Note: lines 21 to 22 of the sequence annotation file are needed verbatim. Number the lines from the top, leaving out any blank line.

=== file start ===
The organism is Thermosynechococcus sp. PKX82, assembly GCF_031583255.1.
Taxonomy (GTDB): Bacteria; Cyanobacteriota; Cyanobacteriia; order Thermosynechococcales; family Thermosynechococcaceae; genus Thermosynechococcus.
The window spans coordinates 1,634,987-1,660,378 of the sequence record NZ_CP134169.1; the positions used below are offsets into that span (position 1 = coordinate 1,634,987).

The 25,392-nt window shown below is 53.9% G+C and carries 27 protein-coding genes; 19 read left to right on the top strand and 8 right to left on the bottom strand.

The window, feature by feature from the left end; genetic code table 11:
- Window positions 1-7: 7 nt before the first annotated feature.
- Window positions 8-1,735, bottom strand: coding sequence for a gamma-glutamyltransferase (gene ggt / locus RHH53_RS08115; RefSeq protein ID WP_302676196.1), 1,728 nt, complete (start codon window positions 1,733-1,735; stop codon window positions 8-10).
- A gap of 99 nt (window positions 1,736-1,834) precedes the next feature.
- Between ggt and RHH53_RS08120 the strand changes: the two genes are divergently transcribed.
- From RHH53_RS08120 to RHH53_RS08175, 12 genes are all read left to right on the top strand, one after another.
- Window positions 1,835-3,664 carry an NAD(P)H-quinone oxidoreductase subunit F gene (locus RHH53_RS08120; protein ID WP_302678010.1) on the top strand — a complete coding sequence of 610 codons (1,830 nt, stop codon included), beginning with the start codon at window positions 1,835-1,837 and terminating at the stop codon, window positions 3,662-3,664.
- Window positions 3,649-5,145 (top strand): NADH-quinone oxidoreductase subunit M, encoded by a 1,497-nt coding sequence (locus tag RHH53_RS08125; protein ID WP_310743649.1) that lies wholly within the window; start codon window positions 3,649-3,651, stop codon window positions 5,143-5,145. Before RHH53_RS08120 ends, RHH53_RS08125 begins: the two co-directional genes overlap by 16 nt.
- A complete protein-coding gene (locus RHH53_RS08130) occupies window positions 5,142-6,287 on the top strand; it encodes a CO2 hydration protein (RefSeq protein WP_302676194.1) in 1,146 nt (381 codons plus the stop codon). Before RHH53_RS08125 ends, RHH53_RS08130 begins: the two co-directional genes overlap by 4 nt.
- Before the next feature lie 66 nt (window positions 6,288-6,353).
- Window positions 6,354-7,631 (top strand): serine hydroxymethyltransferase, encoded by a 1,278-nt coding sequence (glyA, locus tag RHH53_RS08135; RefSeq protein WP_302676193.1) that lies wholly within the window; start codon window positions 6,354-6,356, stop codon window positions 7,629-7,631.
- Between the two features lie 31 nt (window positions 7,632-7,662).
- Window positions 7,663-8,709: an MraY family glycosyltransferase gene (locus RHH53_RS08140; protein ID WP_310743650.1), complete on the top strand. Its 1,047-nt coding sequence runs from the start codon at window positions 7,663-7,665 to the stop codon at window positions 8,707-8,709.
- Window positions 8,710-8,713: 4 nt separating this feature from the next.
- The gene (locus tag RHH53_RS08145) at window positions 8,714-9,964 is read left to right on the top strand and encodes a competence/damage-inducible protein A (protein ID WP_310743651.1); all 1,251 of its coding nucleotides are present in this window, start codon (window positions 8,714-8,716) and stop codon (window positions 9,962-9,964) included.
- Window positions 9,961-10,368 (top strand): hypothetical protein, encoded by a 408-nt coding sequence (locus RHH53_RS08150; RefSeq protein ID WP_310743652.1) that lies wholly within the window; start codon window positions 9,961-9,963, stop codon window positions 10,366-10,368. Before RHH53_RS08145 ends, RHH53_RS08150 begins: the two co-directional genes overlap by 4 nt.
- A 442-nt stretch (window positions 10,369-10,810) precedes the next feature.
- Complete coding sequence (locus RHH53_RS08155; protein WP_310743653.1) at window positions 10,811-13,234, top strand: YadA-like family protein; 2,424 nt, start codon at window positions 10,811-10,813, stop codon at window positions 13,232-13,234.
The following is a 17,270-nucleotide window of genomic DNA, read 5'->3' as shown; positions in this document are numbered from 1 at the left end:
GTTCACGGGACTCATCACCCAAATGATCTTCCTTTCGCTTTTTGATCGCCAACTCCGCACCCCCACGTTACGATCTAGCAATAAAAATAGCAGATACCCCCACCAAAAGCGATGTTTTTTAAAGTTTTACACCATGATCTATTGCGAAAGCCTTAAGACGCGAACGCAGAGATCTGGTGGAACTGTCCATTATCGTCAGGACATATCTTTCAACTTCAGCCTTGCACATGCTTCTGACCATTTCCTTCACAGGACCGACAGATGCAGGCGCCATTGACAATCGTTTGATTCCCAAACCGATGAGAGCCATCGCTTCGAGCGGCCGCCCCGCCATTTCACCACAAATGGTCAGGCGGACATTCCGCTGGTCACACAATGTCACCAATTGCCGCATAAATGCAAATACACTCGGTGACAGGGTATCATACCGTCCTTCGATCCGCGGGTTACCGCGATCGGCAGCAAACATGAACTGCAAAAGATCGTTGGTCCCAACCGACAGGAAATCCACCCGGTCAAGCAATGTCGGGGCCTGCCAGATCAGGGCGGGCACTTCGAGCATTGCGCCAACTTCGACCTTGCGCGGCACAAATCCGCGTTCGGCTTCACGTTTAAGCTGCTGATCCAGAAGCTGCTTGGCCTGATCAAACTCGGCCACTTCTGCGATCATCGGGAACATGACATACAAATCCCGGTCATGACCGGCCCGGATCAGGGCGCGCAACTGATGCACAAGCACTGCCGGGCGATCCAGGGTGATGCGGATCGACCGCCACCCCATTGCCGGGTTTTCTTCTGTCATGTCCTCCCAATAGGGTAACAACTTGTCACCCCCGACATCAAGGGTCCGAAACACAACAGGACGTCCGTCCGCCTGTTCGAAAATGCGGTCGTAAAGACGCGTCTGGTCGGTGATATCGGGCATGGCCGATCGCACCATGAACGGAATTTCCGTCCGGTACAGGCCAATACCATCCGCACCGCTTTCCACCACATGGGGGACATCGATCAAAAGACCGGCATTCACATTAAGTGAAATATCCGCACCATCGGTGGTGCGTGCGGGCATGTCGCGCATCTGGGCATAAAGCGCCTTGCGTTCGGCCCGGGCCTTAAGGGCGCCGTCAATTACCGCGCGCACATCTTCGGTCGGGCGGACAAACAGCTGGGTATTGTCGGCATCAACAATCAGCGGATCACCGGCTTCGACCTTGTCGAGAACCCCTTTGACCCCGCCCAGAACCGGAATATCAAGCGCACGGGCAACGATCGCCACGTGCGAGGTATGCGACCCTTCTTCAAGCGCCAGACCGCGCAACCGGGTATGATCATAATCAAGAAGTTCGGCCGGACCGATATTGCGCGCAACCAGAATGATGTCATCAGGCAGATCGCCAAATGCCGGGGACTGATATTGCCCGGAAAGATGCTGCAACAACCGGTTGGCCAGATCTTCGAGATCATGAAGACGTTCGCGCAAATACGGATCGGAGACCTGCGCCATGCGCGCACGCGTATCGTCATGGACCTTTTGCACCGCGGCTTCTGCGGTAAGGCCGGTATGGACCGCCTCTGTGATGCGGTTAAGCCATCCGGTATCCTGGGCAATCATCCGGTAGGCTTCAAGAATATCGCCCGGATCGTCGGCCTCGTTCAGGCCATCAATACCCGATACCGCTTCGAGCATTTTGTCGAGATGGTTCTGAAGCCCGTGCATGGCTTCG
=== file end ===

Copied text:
- A 442-nt stretch (window positions 10,369-10,810) precedes the next feature.
- Complete coding sequence (locus RHH53_RS08155; protein WP_310743653.1) at window positions 10,811-13,234, top strand: YadA-like family protein; 2,424 nt, start codon at window positions 10,811-10,813, stop codon at window positions 13,232-13,234.